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Movements for the development of the body and for the prevention and cure of disease were known and practised in the most ancient times in all countries. We find gymnastic exercises forming a part of the religion of the ancients. The great heroes of antiquity either instituted, restored, or took part in them. Poets made them the theme of their verses; and so, by immortalizing not only themselves but their victors whose fame they celebrated, they animated the Greek and Roman youth to tread in similar steps. Such exercises were then indispensable, the use of fire-arms being at that time unknown. The body required to be strengthened, and health to be confirmed and inured to fatigue. Contests were generally decided in close fight, by strength of body. Hence the origin of gymnasia, where the science of movement, as it were, was taught, and which were always dedicated to Apollo, the god of physicians. The Greeks owed much of their mental greatness to these exercises. They formed one of the three great parts into which all education was divided, and this branch was the more important in that it did not cease at a certain period but was continued through life. The Greek effort in education seems to have been directed to the attainment of a sound mind in a sound body, and it was on this account that their physicians and philosophers placed well-regulated exercises as of first importance. We know that the officers of these institutions were recognised as physicians. Exercises of all kinds, such as walking, dry-rubbing or friction, wrestling, etc., were a few of the common aids of physic, as they were termed by Asclepiades, who did so much to bring them into repute. The term athletae might most appropriately be applied to the Chinese Tauist priests, the Greek word athlos, from which it is derived, being similar in meaning to kung fu. In other respects, however, they resemble more closely the Agonistae, who followed gymnastics solely with the view of improving their health and strength; and who, although they sometimes contended in the public games, did not devote their whole lives, like the Athletae, to preparing for these contests.
Gymnastics became a part of medicine shortly before the time of the "Father of Medicine;" and, according to Plato, as a means of counteracting the bad effects of increasing luxury and indulgence. It soon passed into a complete system, as already indicated. The gymnasia were often connected with the temple services in Greece where chronic ailments, through bodily exercises, baths, and ointments, could be cured. Æsculapius came to be considered the inventor of bodily exercises. Plato styles two of these Greek gymnasts, who cured disease, the inventors of medical gymnastics, Iccus of Tarentum and Herodicus of Selymbra. The latter in particular made use of them for medical purposes, which is the reason he is considered to have been the first inventor of this art. Plato relates that the latter was himself ill, and sought what gymnastic exercises might conduce to his recovery. He gained his object, after which he recommended the same method to others. Before his time, dietetics was the chief part of medicine. It was he who advised his patients to undertake the journey from Athens to Megara, a distance of 180 stadia, equal to 6 German miles, and back. Hippocrates, who was one of his pupils and superintended the exercises in his palaestra, tells us that Herodicus cured fevers by walking and wrestling, and that. many found the dry fomentations did them harm. In consumption, he advised the patients to suck women's milk from the breasts, a practice found existing in China at the present day among the old and debilitated. Galen mentions Premigenes, who was great in the peripatetic theory and wrote on gymnastics.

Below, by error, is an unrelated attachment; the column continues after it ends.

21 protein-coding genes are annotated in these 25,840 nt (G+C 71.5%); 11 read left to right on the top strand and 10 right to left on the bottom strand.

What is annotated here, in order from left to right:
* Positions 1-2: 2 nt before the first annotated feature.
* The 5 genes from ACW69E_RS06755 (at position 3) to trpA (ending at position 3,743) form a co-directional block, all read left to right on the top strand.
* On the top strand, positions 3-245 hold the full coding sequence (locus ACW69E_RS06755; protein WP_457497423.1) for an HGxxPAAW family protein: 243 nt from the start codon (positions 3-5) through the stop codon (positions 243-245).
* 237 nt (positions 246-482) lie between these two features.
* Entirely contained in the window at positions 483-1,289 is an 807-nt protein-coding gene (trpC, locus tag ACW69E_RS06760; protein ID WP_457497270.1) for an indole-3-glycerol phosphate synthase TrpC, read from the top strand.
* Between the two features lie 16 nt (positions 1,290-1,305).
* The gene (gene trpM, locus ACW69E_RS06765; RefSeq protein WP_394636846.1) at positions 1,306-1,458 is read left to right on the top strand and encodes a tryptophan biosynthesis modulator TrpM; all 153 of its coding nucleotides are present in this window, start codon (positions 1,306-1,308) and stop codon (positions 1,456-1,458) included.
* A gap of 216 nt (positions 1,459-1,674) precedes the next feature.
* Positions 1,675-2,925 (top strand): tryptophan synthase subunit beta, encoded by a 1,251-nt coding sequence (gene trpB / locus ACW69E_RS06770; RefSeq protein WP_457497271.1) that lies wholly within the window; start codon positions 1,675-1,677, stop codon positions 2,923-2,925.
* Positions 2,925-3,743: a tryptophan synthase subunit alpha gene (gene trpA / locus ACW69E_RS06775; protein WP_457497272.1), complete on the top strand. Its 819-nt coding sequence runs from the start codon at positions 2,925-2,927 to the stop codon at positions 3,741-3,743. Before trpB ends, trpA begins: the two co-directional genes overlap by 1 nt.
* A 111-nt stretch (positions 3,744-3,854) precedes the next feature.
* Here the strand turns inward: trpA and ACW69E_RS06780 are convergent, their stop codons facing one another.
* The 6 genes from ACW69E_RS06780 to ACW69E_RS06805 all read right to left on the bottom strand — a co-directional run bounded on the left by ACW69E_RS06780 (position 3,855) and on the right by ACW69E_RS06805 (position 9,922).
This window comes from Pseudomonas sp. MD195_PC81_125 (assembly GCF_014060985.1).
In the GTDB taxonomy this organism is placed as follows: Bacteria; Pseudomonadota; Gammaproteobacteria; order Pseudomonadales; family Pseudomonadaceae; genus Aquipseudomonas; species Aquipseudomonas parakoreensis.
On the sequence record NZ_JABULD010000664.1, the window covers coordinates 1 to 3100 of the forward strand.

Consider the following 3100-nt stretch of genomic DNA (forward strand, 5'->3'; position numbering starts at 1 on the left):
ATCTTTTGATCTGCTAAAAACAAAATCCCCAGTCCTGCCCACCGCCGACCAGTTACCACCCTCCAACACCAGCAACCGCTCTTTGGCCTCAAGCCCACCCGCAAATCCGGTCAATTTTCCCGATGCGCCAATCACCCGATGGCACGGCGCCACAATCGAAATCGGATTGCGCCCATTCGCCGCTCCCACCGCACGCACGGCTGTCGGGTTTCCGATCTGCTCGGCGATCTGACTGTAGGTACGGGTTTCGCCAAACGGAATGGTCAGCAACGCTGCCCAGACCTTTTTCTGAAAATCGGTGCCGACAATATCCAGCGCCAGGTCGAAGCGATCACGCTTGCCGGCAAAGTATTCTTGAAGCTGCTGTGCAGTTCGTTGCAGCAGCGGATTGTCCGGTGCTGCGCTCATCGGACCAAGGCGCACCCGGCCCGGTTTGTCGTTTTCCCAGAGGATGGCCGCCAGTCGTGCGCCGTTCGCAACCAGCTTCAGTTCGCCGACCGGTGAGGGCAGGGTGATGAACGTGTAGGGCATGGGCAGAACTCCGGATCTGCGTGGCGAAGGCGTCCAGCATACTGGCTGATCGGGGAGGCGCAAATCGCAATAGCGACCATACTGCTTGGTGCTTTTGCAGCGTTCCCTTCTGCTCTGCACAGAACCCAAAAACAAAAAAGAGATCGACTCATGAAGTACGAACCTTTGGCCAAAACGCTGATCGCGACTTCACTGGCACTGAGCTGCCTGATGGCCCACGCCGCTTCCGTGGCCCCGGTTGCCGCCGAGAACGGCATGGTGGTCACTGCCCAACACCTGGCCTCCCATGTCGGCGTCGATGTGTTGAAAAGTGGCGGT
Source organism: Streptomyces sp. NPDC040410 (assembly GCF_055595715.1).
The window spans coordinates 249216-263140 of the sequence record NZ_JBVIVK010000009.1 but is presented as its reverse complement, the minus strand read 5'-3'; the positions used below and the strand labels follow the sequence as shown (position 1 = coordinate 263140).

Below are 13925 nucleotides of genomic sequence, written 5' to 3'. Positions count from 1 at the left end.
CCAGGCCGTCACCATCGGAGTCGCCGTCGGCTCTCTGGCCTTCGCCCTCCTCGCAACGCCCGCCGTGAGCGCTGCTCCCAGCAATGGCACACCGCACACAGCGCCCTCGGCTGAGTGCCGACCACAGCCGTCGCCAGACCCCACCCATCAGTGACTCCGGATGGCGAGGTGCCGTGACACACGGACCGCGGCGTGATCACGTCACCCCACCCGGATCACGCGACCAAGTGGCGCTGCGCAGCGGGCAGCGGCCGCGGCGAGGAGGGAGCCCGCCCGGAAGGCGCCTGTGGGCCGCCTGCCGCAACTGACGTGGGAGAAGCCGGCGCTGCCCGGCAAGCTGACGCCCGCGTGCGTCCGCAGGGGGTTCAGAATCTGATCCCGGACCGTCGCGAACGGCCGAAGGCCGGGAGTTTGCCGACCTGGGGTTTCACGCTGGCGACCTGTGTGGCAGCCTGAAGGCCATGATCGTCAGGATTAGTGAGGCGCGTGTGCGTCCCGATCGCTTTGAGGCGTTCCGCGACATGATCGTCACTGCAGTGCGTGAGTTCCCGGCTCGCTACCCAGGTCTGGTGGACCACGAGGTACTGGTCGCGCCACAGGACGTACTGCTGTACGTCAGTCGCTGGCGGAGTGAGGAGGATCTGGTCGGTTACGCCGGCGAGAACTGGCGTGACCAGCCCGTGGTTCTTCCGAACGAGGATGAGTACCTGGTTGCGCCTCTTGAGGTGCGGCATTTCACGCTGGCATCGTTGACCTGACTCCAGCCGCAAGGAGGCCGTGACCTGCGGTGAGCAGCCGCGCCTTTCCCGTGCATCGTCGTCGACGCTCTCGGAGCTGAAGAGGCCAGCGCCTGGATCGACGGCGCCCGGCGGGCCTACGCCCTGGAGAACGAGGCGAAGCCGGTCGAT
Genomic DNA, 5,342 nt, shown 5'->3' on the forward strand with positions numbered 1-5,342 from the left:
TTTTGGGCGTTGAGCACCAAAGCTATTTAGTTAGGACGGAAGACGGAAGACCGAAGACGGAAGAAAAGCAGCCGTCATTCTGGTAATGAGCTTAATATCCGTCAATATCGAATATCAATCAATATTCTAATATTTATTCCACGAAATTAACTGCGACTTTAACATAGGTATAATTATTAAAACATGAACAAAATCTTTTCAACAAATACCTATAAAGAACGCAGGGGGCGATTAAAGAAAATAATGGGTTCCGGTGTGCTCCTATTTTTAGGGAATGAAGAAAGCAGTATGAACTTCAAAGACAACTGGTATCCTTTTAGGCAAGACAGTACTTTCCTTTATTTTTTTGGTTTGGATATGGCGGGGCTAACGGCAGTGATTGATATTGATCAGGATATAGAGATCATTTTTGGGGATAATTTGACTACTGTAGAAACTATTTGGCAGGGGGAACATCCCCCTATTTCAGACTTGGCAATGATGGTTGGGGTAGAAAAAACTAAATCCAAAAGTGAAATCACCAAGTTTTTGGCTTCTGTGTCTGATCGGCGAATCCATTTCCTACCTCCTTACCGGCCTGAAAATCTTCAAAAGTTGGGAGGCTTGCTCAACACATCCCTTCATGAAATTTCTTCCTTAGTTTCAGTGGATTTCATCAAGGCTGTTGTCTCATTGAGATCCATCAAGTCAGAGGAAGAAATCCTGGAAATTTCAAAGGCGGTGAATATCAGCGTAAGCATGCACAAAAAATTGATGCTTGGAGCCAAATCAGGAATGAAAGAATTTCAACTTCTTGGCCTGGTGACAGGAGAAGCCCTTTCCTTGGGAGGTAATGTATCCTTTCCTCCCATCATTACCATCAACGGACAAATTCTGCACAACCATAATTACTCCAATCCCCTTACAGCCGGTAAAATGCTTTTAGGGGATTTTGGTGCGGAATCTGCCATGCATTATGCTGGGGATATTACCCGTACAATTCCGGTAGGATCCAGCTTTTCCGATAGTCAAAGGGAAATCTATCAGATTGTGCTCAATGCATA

Other ancient nations besides Greece and Rome seem to have been early convinced of the importance of a knowledge of the means of preserving health. Among the Hindu legislators, we find laws enacted with this object; and, with the view of enforcing them and making them obligatory, we see them joined on to religion, just as in China we find similar precepts extensively pervading their sacred books. The Chinese, like the Hindus, have quite a large number of works on the means of retaining health. These have reference to climate, seasons, time of the day, food, bathing, anointing, clothing, housing, sleep, etc. Exercise receives always a high place in all such works; for it increases strength, prolongs life, prevents and cures disease by equalising the humours, prevents fatness, and renews and increases the power of resistance. In the Book of Rites (1,000 B.C.), we find archery and horsemanship laid down in the curriculum of study to be pursued at the National University. At the present day in China, besides the exercises involved in Kung-fu, the various exercises that prevail in Europe are practised publicly and privately by all classes, especially by the Mantchus, and to a much larger extent than among ourselves. Our present mode of warfare has done much to put an end to gymnastics as a part of education and a means conducive to robust health. The ancients may have esteemed them too highly, just as the moderns neglect them too much. True philosophy points to the golden mean as the place where truth is to be found. There are evils front inactivity as well as evils from excessive exercise; but gymnastics, when practised under proper control, must be invaluable in ensuring good health, a clear intellect, and in curing many complaints. Preventive medicine is coming every year more and more to the front, and gaining more attention and importance. The present age seems to be more alive to the importance of gymnastics than any preceding age of modern times. We find them introduced by enlightened teachers into many of our schools and warmly advocated by many medical men. Treatises on this subject are published yearly. One author considers hygiene to be the most useful sphere of the physician, and he believes that the subordinate value of therapeutics may be proved by statistics. Another writer, also a German, speaks of gymnastics as the principal agent for the rejuvenescence of body and mind.